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Racial differences in crossing major growth percentiles in infancy

Abstract

Background/aims We examined associations of ever crossing upwards ≥2 (vs <2) major weight-for-length (WFL) percentiles in the first 24 months with obesity at 5 years among white and black children.

Methods We included 10 979 white and 1245 black children from the Linked CENTURY Study with percentile crossing data in all four 6-month periods in the first 24 months and obesity (age-specific and sex-specific body mass index ≥95th percentile) at 5 years. We used adjusted logistic regression models and stratified by race.

Results 64% of children crossed upwards ≥2 major WFL percentiles in the first 2 years. Among white children, 12% were obese vs 7% for <2 crossings, while among black children the frequencies were 23% vs 9%. Black children (adjusted OR 2.94, 2.04 to 4.23) who had ever crossed upwards ≥2 major WFL percentiles had a higher odds of obesity at age 5 than white children (adjusted OR 1.89, 1.64 to 2.18) (interaction p=0.02).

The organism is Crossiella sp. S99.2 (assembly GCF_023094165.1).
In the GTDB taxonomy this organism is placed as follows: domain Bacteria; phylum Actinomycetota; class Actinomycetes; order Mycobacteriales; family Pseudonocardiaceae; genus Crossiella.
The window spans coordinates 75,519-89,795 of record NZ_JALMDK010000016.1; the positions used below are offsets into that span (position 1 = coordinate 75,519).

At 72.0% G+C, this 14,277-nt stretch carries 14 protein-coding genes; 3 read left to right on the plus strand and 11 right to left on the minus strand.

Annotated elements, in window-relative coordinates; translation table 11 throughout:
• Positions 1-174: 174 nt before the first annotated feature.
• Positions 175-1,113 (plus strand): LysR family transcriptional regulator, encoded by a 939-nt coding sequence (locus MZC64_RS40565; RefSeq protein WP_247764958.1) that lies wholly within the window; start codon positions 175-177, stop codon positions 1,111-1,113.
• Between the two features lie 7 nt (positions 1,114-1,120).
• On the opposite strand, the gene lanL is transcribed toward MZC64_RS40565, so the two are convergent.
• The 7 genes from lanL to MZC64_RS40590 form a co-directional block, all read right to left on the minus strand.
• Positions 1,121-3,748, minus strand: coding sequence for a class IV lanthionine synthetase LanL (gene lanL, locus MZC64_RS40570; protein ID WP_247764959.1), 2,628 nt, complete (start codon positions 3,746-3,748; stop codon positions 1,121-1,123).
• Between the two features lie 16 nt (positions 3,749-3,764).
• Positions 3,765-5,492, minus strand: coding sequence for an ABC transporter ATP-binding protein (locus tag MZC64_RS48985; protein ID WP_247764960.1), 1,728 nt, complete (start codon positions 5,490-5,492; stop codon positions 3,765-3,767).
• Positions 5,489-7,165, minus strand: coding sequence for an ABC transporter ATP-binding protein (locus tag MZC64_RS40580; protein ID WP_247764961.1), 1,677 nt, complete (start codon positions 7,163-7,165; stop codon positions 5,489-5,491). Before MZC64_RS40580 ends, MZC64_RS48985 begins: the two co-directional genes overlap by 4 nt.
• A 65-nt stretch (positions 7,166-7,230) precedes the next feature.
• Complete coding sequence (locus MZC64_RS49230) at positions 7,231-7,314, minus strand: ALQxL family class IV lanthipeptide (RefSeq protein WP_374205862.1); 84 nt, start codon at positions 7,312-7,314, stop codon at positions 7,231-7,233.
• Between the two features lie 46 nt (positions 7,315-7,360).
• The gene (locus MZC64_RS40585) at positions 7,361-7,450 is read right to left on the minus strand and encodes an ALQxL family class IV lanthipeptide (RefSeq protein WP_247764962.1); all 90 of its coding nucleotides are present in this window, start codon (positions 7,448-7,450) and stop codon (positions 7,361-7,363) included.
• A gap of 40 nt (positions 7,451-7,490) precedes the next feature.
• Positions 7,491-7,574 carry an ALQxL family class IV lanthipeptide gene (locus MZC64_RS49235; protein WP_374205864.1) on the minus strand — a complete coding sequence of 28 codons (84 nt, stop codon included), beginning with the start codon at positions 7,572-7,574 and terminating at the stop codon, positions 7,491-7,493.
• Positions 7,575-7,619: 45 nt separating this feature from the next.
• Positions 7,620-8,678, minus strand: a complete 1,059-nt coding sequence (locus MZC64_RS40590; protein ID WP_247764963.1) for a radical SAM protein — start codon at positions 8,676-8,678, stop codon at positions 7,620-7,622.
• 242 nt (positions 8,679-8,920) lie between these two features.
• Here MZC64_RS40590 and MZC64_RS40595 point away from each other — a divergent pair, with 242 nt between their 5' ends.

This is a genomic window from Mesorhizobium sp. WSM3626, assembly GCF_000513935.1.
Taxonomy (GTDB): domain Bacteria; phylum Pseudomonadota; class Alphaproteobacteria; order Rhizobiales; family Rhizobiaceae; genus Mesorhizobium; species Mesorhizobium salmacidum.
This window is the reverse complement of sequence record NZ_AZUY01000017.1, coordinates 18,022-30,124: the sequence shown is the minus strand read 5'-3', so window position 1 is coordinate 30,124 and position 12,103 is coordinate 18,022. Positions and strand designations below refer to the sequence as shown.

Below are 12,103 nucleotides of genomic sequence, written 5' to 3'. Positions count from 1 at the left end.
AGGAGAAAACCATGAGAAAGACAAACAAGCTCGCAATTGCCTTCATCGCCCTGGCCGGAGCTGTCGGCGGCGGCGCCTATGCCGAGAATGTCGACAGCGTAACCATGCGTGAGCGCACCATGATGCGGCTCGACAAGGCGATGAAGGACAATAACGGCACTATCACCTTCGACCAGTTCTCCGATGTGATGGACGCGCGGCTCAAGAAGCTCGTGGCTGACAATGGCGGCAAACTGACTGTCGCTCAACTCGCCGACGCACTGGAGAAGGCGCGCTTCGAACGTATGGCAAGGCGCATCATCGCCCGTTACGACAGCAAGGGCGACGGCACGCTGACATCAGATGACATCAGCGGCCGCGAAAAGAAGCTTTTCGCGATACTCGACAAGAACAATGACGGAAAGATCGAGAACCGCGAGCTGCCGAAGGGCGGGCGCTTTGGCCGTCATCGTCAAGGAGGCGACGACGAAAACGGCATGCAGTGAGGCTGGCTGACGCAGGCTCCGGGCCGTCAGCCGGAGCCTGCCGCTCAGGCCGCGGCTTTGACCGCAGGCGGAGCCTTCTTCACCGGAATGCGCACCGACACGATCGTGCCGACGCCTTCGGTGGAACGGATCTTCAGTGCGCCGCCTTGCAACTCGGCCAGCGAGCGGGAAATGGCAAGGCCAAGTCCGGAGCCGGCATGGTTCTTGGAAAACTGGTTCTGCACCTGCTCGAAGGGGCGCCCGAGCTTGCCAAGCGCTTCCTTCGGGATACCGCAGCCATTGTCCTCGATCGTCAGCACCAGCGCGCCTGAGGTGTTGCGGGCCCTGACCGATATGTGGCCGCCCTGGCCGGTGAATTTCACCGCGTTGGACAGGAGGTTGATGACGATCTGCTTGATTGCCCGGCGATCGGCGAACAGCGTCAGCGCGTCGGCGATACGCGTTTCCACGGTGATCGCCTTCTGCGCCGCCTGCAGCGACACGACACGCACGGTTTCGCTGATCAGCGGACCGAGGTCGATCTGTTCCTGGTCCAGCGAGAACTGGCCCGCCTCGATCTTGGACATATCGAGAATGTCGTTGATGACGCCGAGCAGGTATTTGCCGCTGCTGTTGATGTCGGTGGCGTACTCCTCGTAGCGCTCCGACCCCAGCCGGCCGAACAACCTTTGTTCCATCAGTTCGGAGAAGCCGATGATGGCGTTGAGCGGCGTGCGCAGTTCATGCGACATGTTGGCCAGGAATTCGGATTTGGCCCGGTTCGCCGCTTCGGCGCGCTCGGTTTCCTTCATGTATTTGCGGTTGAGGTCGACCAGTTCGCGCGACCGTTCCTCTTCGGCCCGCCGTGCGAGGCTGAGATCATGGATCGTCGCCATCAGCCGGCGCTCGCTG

Conclusions Our results suggest that rapid weight gain in infancy is more deleterious among black than white children for later obesity.

  • Growth
  • health disparities
  • pediatric obesity

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